A Review of Brad Warner’s “Sex, Sin and Zen”
I can’t really write just one post to sum up my take on Brad Warner’s latest book “Sex, Sin and Zen- A Buddhist Exploration of Sex from Celibacy to Polyamory and Everything in Between“ so I’m going to sporadically blog about this book and the topics within it on occasion. I’ve never really covered sex on this blog, so If you are a Buddhablogger and wish to explore this on your blog, try it out. Let’s all ‘disrobe’ together. Rawr.
Sexuality isn’t something that’s covered that much in Buddhism. When I tell people I’m a Buddhist and should sex come up, the reaction has ranged from asking I’m into that freaky tantra stuff like Sting or whether I’m celibate. No really middle way when it comes to this road.
It’s also a topic that hasn’t really come up for me that often in the sanghas I’ve been a part of or the Buddhist media that I’ve consumed. I’ve heard stories of sexual misconduct of teachers but never really could understand that grey area of what actually sexual misconduct means.
When I heard that Brad Warner’s latest book would touch upon the topic of sex and Buddhism, I was intrigued. I’d always felt a mix of emotions towards Brad’s writing- very much love and hate. I loved what he was saying, but I was challenged by the fact that he was posting his work on the softcore website- Suicide Girls (NSFW). It was difficult for me to resolve that the messages of no self were tangled up in nubile, naked flesh. Rather than celebrate the beauty of these ladies, I was only feeling less desirable myself.
But I digress…
Brad’s latest book is really good… It covers so much terrain – from masturbation, abortion, monogamy, polygamy, orgasm, pornography and more. The tone is very lighthearted and doesn’t stray from the humourous style that is to be expected with his writing. Rather than sounding high and mighty, the book is a friendly examination of the topics that few Buddhist authors have dared to cover. I could say its quite tongue in cheek – but with this book, it could really extend itself beyond the usual sense of this phrase.
I admire the honesty that Brad displays within this book. He isn’t afraid to admit his failings or shortcomings and hearing this come from a Buddhist teacher makes me feel like less of a fuck up. Authenticity is sexy.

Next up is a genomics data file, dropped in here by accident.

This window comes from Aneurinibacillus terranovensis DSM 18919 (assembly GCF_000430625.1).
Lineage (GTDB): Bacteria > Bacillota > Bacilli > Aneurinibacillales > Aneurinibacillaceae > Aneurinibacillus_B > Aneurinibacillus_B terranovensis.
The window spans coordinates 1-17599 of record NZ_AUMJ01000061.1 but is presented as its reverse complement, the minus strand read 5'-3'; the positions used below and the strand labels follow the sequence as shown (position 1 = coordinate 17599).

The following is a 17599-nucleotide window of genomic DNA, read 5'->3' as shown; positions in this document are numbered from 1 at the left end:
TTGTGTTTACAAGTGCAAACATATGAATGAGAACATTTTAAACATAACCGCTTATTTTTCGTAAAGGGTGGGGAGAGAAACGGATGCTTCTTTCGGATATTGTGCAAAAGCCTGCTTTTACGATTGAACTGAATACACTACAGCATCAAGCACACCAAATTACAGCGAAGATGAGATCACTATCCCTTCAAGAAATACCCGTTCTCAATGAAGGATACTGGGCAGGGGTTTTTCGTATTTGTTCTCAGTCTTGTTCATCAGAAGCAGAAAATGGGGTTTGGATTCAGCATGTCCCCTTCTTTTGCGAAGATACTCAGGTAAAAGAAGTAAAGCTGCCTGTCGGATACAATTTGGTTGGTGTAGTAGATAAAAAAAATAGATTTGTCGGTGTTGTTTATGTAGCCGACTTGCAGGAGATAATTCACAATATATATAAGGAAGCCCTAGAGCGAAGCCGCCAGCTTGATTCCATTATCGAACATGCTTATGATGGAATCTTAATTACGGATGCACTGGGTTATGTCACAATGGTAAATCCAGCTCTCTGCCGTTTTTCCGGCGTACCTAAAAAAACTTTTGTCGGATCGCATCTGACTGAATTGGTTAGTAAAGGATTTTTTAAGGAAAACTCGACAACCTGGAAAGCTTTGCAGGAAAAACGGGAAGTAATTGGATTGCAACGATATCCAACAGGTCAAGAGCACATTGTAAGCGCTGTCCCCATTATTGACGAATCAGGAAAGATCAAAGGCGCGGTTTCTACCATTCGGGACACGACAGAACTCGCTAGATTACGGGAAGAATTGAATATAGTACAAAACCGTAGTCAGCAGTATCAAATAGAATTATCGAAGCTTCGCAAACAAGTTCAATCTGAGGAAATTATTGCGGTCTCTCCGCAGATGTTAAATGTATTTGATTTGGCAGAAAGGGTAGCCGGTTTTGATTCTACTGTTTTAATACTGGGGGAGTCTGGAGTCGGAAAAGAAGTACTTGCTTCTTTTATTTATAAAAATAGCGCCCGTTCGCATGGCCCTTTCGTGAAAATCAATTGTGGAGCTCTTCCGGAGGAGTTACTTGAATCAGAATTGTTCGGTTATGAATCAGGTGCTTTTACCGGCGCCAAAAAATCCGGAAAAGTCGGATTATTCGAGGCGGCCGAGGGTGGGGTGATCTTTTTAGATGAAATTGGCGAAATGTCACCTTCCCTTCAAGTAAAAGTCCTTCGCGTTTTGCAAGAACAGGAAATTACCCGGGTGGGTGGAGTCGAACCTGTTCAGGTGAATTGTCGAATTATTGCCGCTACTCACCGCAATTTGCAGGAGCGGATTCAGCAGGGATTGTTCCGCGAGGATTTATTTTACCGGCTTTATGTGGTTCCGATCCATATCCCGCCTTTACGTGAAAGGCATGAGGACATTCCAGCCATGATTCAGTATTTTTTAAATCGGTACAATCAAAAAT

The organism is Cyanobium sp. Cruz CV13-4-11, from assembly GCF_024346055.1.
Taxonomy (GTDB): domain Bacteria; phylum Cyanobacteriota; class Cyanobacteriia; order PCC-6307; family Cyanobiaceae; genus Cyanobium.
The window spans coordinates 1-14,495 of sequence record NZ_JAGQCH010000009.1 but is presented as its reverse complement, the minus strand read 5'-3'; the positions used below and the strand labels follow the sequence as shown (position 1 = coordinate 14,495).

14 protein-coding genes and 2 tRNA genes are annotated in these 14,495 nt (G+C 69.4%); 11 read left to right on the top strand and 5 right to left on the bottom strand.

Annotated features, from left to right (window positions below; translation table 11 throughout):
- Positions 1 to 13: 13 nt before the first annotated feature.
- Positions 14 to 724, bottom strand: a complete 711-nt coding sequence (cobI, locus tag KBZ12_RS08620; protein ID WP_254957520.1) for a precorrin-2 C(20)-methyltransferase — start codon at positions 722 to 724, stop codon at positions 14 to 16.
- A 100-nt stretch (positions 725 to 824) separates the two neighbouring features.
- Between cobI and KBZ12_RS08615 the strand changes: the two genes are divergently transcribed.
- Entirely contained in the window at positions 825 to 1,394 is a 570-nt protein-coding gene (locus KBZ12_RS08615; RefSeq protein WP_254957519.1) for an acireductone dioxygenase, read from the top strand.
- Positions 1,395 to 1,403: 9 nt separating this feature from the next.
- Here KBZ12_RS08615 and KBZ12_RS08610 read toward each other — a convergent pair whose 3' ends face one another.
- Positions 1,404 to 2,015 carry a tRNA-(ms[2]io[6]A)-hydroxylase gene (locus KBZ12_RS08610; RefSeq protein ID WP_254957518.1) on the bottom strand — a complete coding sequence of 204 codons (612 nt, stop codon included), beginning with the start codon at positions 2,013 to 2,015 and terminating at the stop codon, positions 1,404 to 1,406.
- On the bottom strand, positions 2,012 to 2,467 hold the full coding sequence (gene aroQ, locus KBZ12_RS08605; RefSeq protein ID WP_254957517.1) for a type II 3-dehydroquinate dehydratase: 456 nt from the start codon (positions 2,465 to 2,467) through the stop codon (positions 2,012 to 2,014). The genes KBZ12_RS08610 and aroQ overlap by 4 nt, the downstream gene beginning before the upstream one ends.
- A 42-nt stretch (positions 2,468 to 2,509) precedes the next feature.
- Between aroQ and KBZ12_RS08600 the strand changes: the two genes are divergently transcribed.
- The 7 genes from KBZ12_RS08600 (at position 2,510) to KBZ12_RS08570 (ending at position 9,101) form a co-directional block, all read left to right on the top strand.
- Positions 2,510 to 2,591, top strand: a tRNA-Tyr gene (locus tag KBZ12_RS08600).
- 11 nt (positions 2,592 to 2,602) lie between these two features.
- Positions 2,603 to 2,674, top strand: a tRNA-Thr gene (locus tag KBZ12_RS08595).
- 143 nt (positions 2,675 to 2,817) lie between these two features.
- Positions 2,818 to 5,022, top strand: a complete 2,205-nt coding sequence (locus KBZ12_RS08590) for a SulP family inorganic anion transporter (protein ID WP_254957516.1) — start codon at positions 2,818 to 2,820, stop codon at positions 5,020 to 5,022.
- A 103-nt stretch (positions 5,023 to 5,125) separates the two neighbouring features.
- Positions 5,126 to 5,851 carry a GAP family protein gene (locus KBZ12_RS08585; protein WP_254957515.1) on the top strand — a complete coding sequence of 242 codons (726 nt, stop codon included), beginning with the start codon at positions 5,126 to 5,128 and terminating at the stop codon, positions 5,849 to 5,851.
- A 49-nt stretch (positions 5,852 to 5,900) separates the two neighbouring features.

In many areas, I was surprised by Brad’s straight-laced attitude towards certain sexual practices. My mistaken perception of him showed me that I assigned him a persona that didn’t necessarily mesh with his reality. So all this time, I’d been so crotchety over the Suicide Girls thing, when I was much more progressive than I thought (and perhaps freakier than the “porno-monk” Brad Warner). Yikes.
But I digress…
Brad gives a very middle way approach – he doesn’t openly condemn certain practices, but rather speaks of how they might not necessarily be that healthy to oneself or others. He does cite historical treatises on sexuality (see the chapters on “Sexual Angles on Buddhism”), so there is a background to the positions held by many elders.
He’s unorthodox. The book is the same. He takes traditional chants and changes them so that “piece of ass” replaces “food”, but he does these kinds of things to make a point. This book is what I’d expect if I was to find the diary of Hefner, Buddha, Bart Simpson, and Kinsey all rolled into one.
The book is worth checking out if you have an interest in the topic of sexuality and Buddhism or if you enjoyed Brad’s previous books and want to complete your collection. It’s a long read, but once you start, it does suck you in and you’re curious to discover what else will present itself within its pages.
I’m inspired to blog about this topic more and I have this book and Brad to thank. By his bravery in opening the kimono, I hope that Buddhists will also share their experiences as openly as they have on other areas of the paths. Sex is no different than eating, sleeping, sitting in the meditation hall…